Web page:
On May 10th, I was in the car when I heard that JPMorgan (JPM) had announced a huge trading loss after the bell. The Dow Jones Industrial Average (DIA) had already fallen 500 points off the high set a week or so earlier, and I figured we were going to go even lower. We have. The JP Morgan news, combined with more troubles out of Europe, have sparked the next leg down. The Dow now sits at its lowest close since late December. For the markets to start rallying back, we need financials to bottom and start heading higher. We saw a small rise in financials on Tuesday, but it was just one day. Those gains could be lost and then some on Wednesday. We need a longer time frame. If this was a dance, the financials need to lead it.
JPMorgan has led the decline, falling from $40.74 to $32 since the trading loss news came out, a decline of more than 21%. Going back to May 1st, the stock is down nearly 28%. It is thus not surprising that the Financial Sector SPDR (XLF), of which JPMorgan was the second-largest holding at the end of April, is now down 9.3% since the trading loss news and 13.5% since the May 1st high. JPMorgan is now the third-largest holding in the ETF thanks to its decline.
JPMorgan isn't the only name struggling. Morgan Stanley (MS) is down almost as much since its May 1st high, thanks to problems in Europe and issues with the Facebook (FB) IPO. Even Goldman Sachs (GS) and Citigroup (C) are down more than 20% since then. Bank of America (BAC) has held up the best, but that's not very comforting. The following table shows the performance of these five since the news of the trading loss came out (May 10th) and their May 1st highs.
|May 10th Close||-21.48%||-17.50%||-12.86%||-7.54%||-16.02%|
|May 1st High||-27.69%||-27.21%||-20.47%||-15.26%||-24.07%|
Now since the trading loss, analysts have taken down their earnings estimates on JPMorgan. For the 2nd quarter, estimates have come down from $1.24 to $0.88, and full year numbers for 2012 have been reduced from $4.98 to $4.42. In fact, all of these names, except for Morgan Stanley, have seen 2012 earnings estimates cut in the last 30 days, although not to the extent we have seen with JPMorgan. All five have seen 2013 earnings estimates reduced as well. While estimates have come down, they haven't seen as dramatic a decrease as stock prices have. Here's where current estimates stand for 2012 and 2013 revenue and earnings per share growth for these names. Some of these estimates are getting taken down almost daily.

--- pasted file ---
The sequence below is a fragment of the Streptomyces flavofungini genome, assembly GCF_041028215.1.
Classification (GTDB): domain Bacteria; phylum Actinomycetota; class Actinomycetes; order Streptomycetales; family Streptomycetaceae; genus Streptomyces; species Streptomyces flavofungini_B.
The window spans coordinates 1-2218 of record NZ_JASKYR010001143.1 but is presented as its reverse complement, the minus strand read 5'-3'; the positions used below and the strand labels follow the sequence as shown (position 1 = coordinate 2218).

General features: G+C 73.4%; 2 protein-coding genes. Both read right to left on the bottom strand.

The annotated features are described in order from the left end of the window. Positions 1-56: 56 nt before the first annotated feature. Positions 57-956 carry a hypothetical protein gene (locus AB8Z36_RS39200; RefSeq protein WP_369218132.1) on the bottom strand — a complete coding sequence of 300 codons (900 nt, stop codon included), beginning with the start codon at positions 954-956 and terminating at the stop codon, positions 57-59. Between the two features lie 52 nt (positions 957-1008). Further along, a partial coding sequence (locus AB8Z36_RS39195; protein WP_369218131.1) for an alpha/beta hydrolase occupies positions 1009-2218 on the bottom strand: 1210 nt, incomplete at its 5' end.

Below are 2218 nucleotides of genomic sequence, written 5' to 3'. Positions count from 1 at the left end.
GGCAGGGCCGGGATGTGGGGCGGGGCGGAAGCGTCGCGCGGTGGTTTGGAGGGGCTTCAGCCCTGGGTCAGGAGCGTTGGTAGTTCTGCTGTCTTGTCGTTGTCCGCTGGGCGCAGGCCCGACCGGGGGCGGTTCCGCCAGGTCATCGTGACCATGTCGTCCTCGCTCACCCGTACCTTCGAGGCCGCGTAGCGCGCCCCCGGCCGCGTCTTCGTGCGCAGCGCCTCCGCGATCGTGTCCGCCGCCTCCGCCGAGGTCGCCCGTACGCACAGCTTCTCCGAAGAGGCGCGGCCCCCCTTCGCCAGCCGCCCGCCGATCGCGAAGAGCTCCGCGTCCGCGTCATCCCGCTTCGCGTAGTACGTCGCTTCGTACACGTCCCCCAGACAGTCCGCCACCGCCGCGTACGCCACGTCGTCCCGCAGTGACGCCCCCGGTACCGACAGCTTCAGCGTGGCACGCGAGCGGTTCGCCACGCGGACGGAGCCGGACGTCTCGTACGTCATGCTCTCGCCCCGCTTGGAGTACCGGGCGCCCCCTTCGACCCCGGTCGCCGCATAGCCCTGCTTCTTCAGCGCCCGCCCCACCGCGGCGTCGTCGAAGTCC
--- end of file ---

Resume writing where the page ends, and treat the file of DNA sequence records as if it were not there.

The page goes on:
Other than Goldman Sachs, revenue growth this year is expected to be sluggish or negative for the group. Next year isn't going to be that much better. Earnings growth is currently expected to be higher than revenue growth, but I'm sure if things in Europe worsen estimates will come down even further.
While listening to CNBC on Monday, I heard some traders discussing the possibility that JPMorgan shares find a bottom at $30. That's $2 below where things closed on Tuesday, and just about $2 above the 52-week low of $27.85. These five names only make up 20% of the weighting Financial Sector SPDR ETF, but their actual presence has a much larger weight on the sector, and the markets.
The Dow is down 5.7% and the S&P 500 (SPY) is down 5.3% since we got the JPMorgan trading loss news. The Financial Sector ETF is down almost double that, at 9.3%. JPMorgan and the rest are down even more since then, and some of these names are off almost 30% since their May 1st highs. These names may not have the market caps they used to, so their weightings in certain indices may not be as much anymore, but their importance in this market is still tremendous. For this market to bottom and go higher, we need financials to turn around. Tuesday's rise was a start, but just a small one. A decent rebound will take several weeks or months to occur.